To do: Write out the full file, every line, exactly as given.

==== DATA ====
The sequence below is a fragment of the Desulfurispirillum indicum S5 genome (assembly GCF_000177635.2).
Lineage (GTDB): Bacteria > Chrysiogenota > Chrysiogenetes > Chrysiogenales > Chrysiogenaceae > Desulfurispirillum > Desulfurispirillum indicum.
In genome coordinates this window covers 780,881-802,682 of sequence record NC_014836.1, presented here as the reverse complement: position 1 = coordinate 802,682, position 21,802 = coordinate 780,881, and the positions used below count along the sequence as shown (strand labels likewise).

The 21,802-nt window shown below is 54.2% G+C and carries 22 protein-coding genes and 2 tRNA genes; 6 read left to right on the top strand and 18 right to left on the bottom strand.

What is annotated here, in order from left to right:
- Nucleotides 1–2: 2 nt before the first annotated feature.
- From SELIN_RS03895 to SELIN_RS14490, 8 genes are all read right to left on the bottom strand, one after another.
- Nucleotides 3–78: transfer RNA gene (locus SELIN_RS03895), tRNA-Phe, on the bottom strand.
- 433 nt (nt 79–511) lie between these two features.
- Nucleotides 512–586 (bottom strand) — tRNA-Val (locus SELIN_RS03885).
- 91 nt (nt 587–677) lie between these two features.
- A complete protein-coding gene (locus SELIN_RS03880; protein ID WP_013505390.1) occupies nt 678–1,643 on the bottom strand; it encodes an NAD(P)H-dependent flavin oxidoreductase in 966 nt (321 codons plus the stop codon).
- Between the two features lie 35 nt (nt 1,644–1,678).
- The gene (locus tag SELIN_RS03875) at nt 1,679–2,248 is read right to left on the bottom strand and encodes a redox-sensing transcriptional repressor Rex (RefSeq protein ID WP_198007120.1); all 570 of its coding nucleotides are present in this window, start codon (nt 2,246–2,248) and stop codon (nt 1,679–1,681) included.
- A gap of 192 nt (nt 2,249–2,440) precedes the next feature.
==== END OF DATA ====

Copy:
The sequence below is a fragment of the Desulfurispirillum indicum S5 genome (assembly GCF_000177635.2).
Lineage (GTDB): Bacteria > Chrysiogenota > Chrysiogenetes > Chrysiogenales > Chrysiogenaceae > Desulfurispirillum > Desulfurispirillum indicum.
In genome coordinates this window covers 780,881-802,682 of sequence record NC_014836.1, presented here as the reverse complement: position 1 = coordinate 802,682, position 21,802 = coordinate 780,881, and the positions used below count along the sequence as shown (strand labels likewise).

The 21,802-nt window shown below is 54.2% G+C and carries 22 protein-coding genes and 2 tRNA genes; 6 read left to right on the top strand and 18 right to left on the bottom strand.

What is annotated here, in order from left to right:
- Nucleotides 1–2: 2 nt before the first annotated feature.
- From SELIN_RS03895 to SELIN_RS14490, 8 genes are all read right to left on the bottom strand, one after another.
- Nucleotides 3–78: transfer RNA gene (locus SELIN_RS03895), tRNA-Phe, on the bottom strand.
- 433 nt (nt 79–511) lie between these two features.
- Nucleotides 512–586 (bottom strand) — tRNA-Val (locus SELIN_RS03885).
- 91 nt (nt 587–677) lie between these two features.
- A complete protein-coding gene (locus SELIN_RS03880; protein ID WP_013505390.1) occupies nt 678–1,643 on the bottom strand; it encodes an NAD(P)H-dependent flavin oxidoreductase in 966 nt (321 codons plus the stop codon).
- Between the two features lie 35 nt (nt 1,644–1,678).
- The gene (locus tag SELIN_RS03875) at nt 1,679–2,248 is read right to left on the bottom strand and encodes a redox-sensing transcriptional repressor Rex (RefSeq protein ID WP_198007120.1); all 570 of its coding nucleotides are present in this window, start codon (nt 2,246–2,248) and stop codon (nt 1,679–1,681) included.
- A gap of 192 nt (nt 2,249–2,440) precedes the next feature.